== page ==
Our attitude is awareness without knowledge is paranoia. That’s why we ask “Aware of WHAT?”

What are the specific danger signs that a woman must — not constantly be on guard against — but look for in certain kinds of situations? If she doesn’t see them, then relax and go back to what you are doing. (Gee, a deserted parking lot, that means NOBODY IS THERE! Then relax, nobody is there to attack you.)

On the other hand, if the danger signals are there, then  DON’T ignore, dismiss or negate them. It’s time to stop thinking a certain way start thinking another way. Most of all, it’s time to change your behavior. (A deserted parking lotexcept for the guy who has been trying to get you to go out with him and who is obviously drunk is no longer safe).

The profile of characteristics common to rapists and the Five Stages of Violent Crime will give you a lot of helpful knowledge to base a realistic and practical set of standards as to what kind of dangerous signs you need to be looking for. If you see them, then there is a problem. But, guess what? If you don’tsee them, then it’s time to shift back to your other kind of awareness … like scoping out the cute butts in the vicinity.

Our second problem with “trust your feelings” is this: Who doesn’t get confused by society’s weirdness?

It’s a BIG and confusing world. And face it, we deal with people all the timethat we’re uneasy about. Let’s see who can make you feel uncomfortable dealing with them. The skanky bum who looks like he’s about to try to pan handle you? How about that ethnic guy who’s leering at you? That weird geeky guy who fixes your computer? The Goth chick with the purple and black hair and who-knows-how-many-unseen-piercings who’s sneering at you? That flannel shirted, baseball hat wearing truck driver standing next to you in line? Do they freak you out? Do you feel uncomfortable because you don’t know how to talk to them?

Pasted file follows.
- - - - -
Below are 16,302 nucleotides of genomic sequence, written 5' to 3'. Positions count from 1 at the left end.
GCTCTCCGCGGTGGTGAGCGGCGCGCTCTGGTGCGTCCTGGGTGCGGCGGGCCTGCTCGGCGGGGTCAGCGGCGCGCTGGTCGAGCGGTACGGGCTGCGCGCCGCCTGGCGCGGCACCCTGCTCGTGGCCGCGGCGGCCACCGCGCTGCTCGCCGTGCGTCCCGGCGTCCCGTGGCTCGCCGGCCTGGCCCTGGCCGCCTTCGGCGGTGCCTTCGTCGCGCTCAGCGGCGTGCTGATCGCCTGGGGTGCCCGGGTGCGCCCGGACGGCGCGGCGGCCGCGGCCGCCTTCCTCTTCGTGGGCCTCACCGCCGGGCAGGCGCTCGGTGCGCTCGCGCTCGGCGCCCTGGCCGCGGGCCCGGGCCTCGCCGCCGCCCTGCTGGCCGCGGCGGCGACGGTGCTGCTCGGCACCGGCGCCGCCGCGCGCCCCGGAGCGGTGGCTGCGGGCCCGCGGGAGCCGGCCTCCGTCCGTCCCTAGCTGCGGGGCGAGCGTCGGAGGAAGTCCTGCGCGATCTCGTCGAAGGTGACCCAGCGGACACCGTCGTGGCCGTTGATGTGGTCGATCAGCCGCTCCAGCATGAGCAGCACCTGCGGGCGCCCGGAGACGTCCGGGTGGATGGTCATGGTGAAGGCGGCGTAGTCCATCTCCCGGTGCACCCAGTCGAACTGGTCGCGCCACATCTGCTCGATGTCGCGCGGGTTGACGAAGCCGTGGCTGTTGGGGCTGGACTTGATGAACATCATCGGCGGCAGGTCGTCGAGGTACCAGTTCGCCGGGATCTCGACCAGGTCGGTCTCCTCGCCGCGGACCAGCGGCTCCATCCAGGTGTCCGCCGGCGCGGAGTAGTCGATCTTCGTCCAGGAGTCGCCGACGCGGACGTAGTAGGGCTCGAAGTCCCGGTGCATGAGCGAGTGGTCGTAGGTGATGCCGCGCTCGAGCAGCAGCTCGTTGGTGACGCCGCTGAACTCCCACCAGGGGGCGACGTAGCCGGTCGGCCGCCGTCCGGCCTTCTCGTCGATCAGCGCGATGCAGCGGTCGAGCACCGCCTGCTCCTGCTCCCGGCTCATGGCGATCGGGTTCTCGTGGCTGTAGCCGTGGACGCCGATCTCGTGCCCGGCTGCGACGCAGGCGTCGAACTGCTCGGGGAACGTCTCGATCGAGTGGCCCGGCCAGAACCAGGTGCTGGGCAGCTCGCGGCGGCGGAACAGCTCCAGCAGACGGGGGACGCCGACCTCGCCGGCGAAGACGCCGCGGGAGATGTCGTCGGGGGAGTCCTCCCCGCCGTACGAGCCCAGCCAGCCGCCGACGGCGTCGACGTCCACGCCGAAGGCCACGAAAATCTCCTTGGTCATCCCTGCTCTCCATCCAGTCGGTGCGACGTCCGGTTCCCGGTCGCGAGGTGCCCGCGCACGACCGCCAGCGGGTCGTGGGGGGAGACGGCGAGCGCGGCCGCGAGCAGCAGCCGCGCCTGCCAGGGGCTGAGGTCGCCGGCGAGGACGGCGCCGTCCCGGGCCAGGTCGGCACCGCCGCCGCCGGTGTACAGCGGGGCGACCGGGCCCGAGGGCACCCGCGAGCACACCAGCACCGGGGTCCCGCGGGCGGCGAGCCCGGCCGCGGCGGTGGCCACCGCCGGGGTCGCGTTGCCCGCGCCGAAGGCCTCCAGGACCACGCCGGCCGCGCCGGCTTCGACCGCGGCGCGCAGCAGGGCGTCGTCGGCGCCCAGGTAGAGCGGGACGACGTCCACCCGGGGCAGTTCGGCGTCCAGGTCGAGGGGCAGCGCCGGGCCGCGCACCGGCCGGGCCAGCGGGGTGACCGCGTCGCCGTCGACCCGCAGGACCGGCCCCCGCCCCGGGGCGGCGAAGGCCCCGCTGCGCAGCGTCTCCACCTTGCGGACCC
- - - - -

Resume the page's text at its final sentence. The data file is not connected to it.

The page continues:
Face it, it’s really easy to be at a loss at how to deal with all the different kinds of people you’re going to run across. And sooner or later, you’re going to come across someone who makes you uncomfortable. Among city dwellers, every day of our lives our feelings of unease and discomfort are triggered every day.

And yet somehow trusting this feeling is supposed to save you from rape? How?

Let’s start out with the fact that there is a BIG difference between ‘weird’ and ‘dangerous.’ The barking moonbat who wants to talk to you about how the CIA is broadcasting microwave mind control beams directly into his head, really isn’t dangerous. On the other hand the classmate who is obsessing on you and always trying to talk and touch you is. So too is a date who reveals himself to be a ‘mean drunk’ or begins to exhibit more and more of the characteristics common to rapists.

While we’re making this list, add in someone who is too pushy about getting to sex isn’t a good thing either. Remember what we said in the Safe Dating pageand the Bonding Process, it’s a two way interview … an interview that you can decide that he has failed. And if you decide someone has failed it spectacularly, it’s time to exit.

Here’s  our point. It ISN’T just about your feelings, it’s about what is happening.

Trusting your feelings isn’t enough. That needs to be augmented by watching for if the person developing the conditions he needs in order to attack you.

See unlike the actual attack, developing these conditions isn’t obvious. And that is why so many people blow it. It isn’t just that they don’t trust their feelings, it’s that they are hesitant to act on those feelings until a blatant danger becomes manifest. Well, by that time, it’s too late.